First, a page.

Greitens, a former Navy SEAL, benefits from a large field of candidates and an election system where the primary’s winner only needs to get a plurality of the vote. Besides Schmitt and Hartzler, Greitens faces Rep. Billy Long, attorney Mark McCloskey, and state Senate President Dave Schatz.
Greitens has recruited two officials from Trump’s orbit – Kimberly Guilfoyle, the partner of Trump’s son Don Jr. and a top fundraiser for his 2020 campaign, and former communications strategist Boris Epshteyn – as advisers. Greitens visited Trump’s estate at Mar-a-Lago in Florida last week for fundraising and political meetings, according to a person familiar with the matter.
And he has passed Trump’s primary litmus test, embracing the former President’s lie that the 2020 election was stolen. When Arizona Senate Republicans released a partisan report in September confirming Trump’s loss, Greitens still called for Arizona to “decertify” the results.
Greitens is also one of the few prominent Senate Republican candidates to publicly say he would not support McConnell to continue serving as GOP leader, as Trump has pushed for months.
An official for the Club for Growth, a conservative group that has not endorsed a candidate in the race, disputed that Greitens could jeopardize the Senate seat.
“Don’t be fooled by Mitch McConnell and The Establishment,” said the official. “Missouri is a deeply red state and the Republican nominee will win the general election.”
But, Sen. John Cornyn, a Texas Republican who led the Senate GOP campaign committee when Democrats won the Missouri race in 2012, had a word of warning to his party when asked about Missouri.
“It is important to nominate people who can win a general election,” Cornyn said Thursday. “That’s kind of the point.”
Other candidates have also espoused their allegiance to Trump to varying degrees. Long, who has trailed behind top-tier candidates, and Hartzler both voted in 2021 to not certify the results in Pennsylvania and Arizona, where Joe Biden won. YouTube pulled one of Long’s videos in which he falsely claimed that Democrats stole the 2020 election.
Schmitt signed onto a Texas lawsuit challenging the results of swing states Trump lost, which was rejected by the Supreme Court on the grounds that Texas lacked standing to sue, and embraced Trump’s “America First” agenda. Schmitt’s campaign spokeswoman, Charli Huddleston, noted that the state attorney general has won statewide twice and said Cruz’s endorsement “reaffirms and reinforces his support among America First conservatives.”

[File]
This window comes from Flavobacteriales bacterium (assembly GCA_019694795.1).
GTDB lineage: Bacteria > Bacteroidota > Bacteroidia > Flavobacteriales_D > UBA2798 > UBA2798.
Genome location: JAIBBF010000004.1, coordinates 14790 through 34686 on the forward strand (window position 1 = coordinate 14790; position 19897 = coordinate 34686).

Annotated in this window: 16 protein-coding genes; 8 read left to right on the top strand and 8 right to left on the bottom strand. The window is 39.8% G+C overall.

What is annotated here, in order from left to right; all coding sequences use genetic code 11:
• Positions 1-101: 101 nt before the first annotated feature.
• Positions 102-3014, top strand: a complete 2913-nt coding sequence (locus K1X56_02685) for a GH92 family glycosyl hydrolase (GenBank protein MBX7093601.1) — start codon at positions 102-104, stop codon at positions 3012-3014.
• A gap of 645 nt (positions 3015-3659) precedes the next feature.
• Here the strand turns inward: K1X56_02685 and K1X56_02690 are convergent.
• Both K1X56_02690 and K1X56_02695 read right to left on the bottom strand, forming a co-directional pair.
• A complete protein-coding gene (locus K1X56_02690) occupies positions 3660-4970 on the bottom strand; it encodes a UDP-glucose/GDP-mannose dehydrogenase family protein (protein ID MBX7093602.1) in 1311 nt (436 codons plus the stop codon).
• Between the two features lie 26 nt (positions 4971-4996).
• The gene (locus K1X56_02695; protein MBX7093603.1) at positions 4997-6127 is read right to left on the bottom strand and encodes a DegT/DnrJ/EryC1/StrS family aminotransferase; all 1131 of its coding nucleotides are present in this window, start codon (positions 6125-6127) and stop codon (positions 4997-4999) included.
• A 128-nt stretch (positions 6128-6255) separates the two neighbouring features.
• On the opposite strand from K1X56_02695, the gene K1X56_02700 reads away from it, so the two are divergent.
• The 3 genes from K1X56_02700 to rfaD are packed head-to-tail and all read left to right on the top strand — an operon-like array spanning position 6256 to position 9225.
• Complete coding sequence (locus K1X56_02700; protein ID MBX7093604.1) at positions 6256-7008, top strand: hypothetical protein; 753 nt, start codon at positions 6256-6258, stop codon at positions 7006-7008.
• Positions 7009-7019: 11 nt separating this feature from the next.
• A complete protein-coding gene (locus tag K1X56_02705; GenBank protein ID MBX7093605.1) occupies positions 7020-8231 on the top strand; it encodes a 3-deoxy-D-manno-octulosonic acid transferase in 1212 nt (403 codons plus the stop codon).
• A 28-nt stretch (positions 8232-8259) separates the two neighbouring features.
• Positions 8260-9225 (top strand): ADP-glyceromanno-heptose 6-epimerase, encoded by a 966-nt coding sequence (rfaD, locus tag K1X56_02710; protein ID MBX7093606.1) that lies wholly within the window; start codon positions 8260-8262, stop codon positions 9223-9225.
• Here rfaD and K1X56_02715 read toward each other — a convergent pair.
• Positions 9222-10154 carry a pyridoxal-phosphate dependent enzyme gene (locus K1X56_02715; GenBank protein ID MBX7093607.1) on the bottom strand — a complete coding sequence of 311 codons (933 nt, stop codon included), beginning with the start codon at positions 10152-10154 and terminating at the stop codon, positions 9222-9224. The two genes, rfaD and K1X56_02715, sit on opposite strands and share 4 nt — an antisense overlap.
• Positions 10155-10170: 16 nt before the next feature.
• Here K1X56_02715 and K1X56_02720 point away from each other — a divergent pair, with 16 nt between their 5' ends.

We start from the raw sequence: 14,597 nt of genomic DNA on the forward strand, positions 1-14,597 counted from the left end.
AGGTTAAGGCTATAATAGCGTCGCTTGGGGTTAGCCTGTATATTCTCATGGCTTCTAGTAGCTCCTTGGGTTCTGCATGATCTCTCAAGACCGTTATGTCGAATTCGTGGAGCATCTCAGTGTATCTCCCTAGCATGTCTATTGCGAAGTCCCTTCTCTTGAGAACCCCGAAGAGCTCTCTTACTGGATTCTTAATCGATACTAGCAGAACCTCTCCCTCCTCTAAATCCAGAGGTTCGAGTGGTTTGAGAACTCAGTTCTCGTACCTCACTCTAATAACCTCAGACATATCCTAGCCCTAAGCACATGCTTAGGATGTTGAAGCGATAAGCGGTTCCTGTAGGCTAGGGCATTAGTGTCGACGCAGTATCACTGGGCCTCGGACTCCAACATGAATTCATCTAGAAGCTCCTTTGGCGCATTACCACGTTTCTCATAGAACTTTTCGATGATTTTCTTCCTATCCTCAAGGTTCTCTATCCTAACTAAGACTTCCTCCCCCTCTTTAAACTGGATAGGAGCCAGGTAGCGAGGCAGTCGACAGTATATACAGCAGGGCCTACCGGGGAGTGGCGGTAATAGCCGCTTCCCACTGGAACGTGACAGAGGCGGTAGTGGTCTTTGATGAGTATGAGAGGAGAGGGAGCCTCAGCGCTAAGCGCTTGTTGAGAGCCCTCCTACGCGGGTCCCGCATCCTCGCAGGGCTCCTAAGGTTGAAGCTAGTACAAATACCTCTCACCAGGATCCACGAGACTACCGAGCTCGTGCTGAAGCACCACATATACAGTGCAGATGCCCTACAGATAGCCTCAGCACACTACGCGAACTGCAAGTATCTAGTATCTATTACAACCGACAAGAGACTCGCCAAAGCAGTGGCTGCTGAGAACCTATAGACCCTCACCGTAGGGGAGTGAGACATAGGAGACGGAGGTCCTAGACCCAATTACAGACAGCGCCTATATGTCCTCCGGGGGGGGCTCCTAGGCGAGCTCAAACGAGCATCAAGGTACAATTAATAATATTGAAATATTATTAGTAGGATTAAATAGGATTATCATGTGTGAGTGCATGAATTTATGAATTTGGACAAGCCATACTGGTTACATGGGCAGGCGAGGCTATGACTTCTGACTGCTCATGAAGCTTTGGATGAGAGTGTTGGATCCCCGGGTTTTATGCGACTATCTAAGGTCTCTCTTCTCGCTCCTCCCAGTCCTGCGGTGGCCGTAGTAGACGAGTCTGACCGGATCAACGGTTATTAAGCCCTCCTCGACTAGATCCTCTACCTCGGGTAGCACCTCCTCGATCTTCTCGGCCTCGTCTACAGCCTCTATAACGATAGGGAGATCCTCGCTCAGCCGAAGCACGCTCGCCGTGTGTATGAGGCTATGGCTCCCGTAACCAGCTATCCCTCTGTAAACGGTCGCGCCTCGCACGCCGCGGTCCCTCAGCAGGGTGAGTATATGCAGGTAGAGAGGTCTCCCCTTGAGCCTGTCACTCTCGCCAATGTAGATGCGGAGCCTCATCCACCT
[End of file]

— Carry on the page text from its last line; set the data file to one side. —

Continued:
The candidates have also engaged in the same cultural warfare as Trump, including Hartzler, who has aired an ad railing against transgender athletes.
Schmitt has attacked Greitens for appearing once on a China propaganda network, while Greitens has attacked Schmitt for supporting stronger economic ties between Missouri and China about a decade ago. Ads by super PACs supporting both candidates say the other candidate is: “Good for China, bad for Missouri.”
Trump considers sitting out of Missouri
Yet Trump doesn’t appear ready to endorse a Senate candidate in the Missouri primary.
One person close to the former President said the main issue is that Trump despises McConnell and isn’t inclined to do anything to make his life easier – like endorsing against Greitens – even if it puts the GOP in a weak position for the general election. The former President is also wary of choosing the wrong candidate in the wake of picking Tennessee House GOP candidate Morgan Ortagus, which sparked a backlash among some of Trump’s most fervent supporters.
“All indications are that he is going to wait and that he’s just not inclined to get involved right now,” this person said.
Long told CNN that Trump two or three months ago joked about giving him an endorsement but not for the job he wanted.
“If you’ve ever been with Trump, you know he’s a jokester,” Long said. “I got a call one day from him. … And he paused, and then he said, ‘I’m going to give you a big beautiful endorsement.’ He paused again. ‘For Congress.’”
“I laughed,” Long said, noting that House GOP Leader Kevin McCarthy and RNC Chairwoman Ronna McDaniel also were on the line with Trump.
Long added that he pledged to not serve again in the House after he completed in January his dozen years in office.
“Wild horses could not pull me back to the House,” Long said.
Both Scott and Hawley also regularly brief Trump about the race – and neither are clear what he plans to do.
Scott, who told CNN that he visited Trump last Friday at Mar-a-Lago, said he has given the former President a word of advice.
“My goal is for – not just him – for Republicans to endorse people that can win the general election,” Scott said.
CNN’s Gabby Orr, Morgan Rimmer and Ali Zaslav contributed to this report.